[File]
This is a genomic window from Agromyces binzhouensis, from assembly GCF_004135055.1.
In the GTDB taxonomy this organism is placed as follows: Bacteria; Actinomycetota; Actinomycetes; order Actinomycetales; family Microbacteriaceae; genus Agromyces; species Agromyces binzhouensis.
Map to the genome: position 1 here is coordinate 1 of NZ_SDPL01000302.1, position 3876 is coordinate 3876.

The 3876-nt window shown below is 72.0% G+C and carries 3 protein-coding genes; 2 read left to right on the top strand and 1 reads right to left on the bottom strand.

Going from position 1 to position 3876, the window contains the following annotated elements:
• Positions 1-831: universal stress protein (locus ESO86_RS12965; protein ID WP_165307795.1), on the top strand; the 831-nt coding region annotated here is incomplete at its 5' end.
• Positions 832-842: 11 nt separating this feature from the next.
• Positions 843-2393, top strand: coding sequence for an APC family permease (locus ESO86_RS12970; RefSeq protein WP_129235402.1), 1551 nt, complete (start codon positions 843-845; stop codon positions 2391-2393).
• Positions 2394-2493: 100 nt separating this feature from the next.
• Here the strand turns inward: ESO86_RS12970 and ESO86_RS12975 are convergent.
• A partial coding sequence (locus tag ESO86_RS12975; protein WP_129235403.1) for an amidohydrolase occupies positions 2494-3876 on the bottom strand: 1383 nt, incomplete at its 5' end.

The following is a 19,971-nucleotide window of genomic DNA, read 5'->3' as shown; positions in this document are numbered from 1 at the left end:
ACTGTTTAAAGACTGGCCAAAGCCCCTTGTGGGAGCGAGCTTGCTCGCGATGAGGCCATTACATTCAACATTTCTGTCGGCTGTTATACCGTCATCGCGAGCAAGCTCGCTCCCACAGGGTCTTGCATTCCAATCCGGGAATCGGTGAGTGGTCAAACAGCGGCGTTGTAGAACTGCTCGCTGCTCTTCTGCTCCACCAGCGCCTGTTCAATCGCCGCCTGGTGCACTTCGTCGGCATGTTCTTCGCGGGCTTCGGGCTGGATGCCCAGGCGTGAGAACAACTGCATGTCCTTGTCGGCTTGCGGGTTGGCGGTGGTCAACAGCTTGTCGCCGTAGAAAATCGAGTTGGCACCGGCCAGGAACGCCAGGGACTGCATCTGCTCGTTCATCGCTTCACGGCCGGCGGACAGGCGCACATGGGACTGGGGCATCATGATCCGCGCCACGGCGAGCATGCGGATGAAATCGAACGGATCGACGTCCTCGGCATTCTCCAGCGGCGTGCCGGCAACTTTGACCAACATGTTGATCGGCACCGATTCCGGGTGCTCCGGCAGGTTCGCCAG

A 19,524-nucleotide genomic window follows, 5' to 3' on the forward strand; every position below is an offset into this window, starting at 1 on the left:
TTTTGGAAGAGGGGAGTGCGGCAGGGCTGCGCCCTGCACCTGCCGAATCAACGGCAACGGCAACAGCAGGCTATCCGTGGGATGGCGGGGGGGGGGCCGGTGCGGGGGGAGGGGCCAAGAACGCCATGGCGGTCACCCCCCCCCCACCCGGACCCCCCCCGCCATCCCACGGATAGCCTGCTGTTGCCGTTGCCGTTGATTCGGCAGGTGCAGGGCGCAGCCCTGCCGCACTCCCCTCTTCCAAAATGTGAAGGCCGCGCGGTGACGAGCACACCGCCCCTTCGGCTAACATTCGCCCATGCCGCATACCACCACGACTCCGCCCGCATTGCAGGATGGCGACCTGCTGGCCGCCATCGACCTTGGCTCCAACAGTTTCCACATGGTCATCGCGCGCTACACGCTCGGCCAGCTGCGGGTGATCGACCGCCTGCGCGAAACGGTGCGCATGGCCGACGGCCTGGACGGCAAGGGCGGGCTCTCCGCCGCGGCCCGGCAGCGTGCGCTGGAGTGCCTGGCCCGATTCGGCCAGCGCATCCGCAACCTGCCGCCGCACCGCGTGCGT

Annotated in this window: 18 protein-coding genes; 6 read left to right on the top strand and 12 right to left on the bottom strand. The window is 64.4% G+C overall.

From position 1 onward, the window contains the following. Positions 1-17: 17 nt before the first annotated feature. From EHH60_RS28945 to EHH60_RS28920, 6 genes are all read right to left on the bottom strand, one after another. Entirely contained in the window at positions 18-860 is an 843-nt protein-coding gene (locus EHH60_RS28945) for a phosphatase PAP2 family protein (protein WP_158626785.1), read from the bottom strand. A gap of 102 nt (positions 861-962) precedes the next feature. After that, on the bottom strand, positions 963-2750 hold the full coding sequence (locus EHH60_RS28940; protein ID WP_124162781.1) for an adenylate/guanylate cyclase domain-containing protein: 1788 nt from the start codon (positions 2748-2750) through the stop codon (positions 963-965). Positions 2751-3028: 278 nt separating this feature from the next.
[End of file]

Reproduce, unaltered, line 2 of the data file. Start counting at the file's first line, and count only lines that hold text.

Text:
In the GTDB taxonomy this organism is placed as follows: Bacteria; Actinomycetota; Actinomycetes; order Actinomycetales; family Microbacteriaceae; genus Agromyces; species Agromyces binzhouensis.